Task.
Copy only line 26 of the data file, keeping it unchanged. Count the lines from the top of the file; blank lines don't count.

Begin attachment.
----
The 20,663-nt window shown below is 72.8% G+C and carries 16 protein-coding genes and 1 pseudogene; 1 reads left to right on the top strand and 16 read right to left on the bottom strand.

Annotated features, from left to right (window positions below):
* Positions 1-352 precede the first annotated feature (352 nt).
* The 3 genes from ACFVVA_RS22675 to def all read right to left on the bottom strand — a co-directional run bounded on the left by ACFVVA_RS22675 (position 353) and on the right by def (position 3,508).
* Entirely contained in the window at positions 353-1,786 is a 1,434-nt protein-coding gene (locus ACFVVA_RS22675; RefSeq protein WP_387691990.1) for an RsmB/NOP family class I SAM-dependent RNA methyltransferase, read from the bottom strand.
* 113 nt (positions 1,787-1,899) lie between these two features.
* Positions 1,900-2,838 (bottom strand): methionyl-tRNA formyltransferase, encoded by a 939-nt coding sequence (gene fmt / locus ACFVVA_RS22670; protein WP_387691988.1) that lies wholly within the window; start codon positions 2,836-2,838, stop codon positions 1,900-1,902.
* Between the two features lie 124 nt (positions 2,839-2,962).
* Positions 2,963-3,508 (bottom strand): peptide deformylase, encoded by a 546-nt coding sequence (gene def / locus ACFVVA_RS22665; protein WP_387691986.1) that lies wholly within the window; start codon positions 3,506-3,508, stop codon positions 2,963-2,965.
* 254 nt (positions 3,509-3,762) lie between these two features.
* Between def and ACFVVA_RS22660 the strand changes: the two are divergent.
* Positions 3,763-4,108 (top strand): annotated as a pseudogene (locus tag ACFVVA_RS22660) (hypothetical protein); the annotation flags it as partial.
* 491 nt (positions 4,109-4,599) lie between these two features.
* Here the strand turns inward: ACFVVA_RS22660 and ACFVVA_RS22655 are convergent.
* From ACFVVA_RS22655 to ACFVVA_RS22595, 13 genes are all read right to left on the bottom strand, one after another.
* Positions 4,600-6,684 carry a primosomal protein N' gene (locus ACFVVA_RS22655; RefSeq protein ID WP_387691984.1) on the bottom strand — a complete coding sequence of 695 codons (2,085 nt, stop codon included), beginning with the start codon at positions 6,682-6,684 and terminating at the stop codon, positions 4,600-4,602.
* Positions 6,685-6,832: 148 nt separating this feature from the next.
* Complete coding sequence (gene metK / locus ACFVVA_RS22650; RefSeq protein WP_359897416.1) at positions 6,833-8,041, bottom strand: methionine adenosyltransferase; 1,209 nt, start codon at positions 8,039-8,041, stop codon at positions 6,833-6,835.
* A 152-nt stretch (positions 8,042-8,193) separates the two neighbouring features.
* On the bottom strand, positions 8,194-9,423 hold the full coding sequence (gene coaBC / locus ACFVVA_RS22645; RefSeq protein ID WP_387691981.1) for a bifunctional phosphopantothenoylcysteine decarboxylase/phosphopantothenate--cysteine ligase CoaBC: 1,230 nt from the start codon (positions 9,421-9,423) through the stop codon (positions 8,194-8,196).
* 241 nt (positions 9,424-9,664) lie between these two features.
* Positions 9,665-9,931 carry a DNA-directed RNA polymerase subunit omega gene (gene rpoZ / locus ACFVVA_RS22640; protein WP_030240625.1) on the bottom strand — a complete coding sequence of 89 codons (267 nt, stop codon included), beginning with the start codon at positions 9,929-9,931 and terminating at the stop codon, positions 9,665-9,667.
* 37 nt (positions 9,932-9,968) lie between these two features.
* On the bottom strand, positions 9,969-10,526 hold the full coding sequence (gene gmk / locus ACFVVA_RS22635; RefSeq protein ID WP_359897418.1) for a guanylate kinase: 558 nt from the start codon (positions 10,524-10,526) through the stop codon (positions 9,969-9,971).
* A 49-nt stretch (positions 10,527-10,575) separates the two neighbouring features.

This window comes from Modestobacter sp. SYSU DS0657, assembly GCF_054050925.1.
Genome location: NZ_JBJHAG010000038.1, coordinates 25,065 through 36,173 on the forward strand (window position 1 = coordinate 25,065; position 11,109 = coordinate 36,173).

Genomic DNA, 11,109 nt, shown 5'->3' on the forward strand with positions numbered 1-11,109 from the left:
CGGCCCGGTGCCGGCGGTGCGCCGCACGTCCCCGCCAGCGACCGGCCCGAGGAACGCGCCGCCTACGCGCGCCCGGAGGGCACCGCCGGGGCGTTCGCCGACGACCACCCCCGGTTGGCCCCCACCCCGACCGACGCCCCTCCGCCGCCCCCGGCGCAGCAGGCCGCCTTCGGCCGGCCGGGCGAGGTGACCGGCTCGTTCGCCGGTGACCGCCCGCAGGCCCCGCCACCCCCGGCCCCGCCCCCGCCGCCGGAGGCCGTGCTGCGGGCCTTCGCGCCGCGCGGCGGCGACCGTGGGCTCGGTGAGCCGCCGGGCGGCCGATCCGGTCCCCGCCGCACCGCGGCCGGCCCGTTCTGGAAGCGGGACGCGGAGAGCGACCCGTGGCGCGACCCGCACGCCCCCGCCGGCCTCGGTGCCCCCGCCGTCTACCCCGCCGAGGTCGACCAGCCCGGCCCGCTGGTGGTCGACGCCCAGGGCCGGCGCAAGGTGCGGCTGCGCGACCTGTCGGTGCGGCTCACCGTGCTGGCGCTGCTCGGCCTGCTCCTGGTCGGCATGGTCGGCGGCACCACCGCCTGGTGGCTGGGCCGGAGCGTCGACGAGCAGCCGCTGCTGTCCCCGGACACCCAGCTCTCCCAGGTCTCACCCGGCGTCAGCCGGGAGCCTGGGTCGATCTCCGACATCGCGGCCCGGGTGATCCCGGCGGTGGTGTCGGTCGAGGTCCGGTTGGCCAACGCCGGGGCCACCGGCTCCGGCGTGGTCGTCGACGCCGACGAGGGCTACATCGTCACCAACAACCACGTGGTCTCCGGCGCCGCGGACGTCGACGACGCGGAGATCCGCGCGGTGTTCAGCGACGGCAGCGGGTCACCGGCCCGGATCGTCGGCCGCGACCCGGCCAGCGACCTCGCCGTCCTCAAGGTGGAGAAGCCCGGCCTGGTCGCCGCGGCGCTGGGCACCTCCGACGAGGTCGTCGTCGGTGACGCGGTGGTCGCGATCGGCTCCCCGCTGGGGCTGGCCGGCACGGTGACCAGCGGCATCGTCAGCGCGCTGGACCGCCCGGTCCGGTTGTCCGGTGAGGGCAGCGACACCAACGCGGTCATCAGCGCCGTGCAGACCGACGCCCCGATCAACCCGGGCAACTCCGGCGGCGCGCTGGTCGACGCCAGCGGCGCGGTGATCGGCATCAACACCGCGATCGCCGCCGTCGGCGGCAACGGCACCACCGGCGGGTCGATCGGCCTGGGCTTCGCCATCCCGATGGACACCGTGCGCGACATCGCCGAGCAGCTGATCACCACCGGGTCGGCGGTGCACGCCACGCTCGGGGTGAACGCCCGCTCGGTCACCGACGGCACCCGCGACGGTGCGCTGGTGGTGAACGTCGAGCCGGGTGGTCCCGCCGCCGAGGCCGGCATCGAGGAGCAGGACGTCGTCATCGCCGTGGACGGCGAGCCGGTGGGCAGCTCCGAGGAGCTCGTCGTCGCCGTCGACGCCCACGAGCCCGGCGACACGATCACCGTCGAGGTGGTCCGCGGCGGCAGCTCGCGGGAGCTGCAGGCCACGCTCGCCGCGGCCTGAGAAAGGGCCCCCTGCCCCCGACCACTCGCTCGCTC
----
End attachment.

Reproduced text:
This window comes from Modestobacter sp. SYSU DS0657, assembly GCF_054050925.1.